Here's an interesting story I found last year. For those who hated the Cowboys and especially Hollywood Henderson (I did after that 1978 NFC title game loss) this guy had some impact on an earlier game, the 1975 NFC title game (actually played in Jan '76). This story reflects on how he, and to larger effect RB Preston Pearson had vs the Rams. The Rams-Cowboys rivalry heated up in the 70's with 10 battles: 5 regular season and 5 playoff matchups.
Sometimes words were exchanged. In 1975 Rams LB Isiah Robertson referred to the Cowboys' new offensive shotgun formation as "a rinky dink offense." In a 1976 interview before facing the Cowboys
in the playoffs, the L.A. Times writer asked Rams DE Jack Youngblood about Staubach's new tactic of sliding at the end of a scramble. Youngblood replied: "I think that's chicken. You don't see RBs out there sliding for extra yardage. I'm sure he's a nice enough guy, but all nice relationships end when that whistle blows." And in 1978 while getting beat by the Rams 27-14, Cowboy's QB Roger Staubach angrily told a Ram player "We'll see you front runners in the playoffs." He was upset that late in the game some Ram players were hooting and hollering at him and other Cowboys players on the sideline. And later Hollywood Henderson taunted the Rams before the 1978 title game, saying "The Rams have no class. They don't belong in the Super Bowl. They'll choke. If not, I'll choke them." This was before collecting a pick 6 off of Rams backup QB Vince Ferragamo late in the title game and then running by the sidelines and yelling at Ram HC Ray Malavasi "How'd you like that, fat man?" He was later quoted saying to the press "I told you they'd choke." Rams DE Fred Dryer responded in a newspaper story after the game, calling Henderson "an idiot."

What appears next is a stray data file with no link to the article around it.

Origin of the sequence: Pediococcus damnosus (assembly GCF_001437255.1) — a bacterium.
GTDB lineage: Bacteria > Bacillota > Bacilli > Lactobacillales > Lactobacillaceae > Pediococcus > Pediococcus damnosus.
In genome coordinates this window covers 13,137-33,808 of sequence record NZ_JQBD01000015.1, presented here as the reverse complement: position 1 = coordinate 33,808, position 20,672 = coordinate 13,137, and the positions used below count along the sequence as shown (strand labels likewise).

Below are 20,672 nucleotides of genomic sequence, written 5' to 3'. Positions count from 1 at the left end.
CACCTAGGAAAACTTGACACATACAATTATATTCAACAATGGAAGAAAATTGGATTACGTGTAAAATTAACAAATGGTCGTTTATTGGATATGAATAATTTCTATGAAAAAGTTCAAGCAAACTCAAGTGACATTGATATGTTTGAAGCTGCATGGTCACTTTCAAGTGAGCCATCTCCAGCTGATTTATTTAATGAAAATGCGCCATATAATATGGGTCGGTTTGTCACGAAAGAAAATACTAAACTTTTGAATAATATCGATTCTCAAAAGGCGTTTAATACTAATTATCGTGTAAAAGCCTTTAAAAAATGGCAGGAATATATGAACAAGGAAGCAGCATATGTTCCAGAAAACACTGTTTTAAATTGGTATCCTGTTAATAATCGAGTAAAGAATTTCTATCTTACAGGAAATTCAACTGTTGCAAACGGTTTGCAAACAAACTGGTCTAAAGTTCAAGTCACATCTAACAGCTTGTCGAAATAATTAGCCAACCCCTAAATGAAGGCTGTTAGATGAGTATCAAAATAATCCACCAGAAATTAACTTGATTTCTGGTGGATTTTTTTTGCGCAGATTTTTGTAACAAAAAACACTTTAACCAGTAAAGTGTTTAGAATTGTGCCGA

1975 story below:http://www.scout.com/nfl/cowboys/story/ ... title-game
The Dallas Cowboys were supposed to be rebuilding in 1975, not appearing in the NFC Championship game. However, the mood inside the Cowboys locker room was vastly different.
"When I first came down here, Dan Reeves [Cowboys offensive coordinator], that was the first thing out of his mouth: 'We have to get back into the championship chase,'" Preston Pearson, an acquisition off the waiver wire that off-season, said to CowboysHQ.
1975 was supposed to be the year the St. Louis Cardinals went deep into the playoffs, or maybe the Minnesota Vikings, that Dallas and Drew Pearson knocked off the week prior with a Hail Mary, would get a fourth shot at the Super Bowl. The 12-2 NFC West champion Los Angeles Rams were still alive, and hosting the revitalized Cowboys for the conference crown.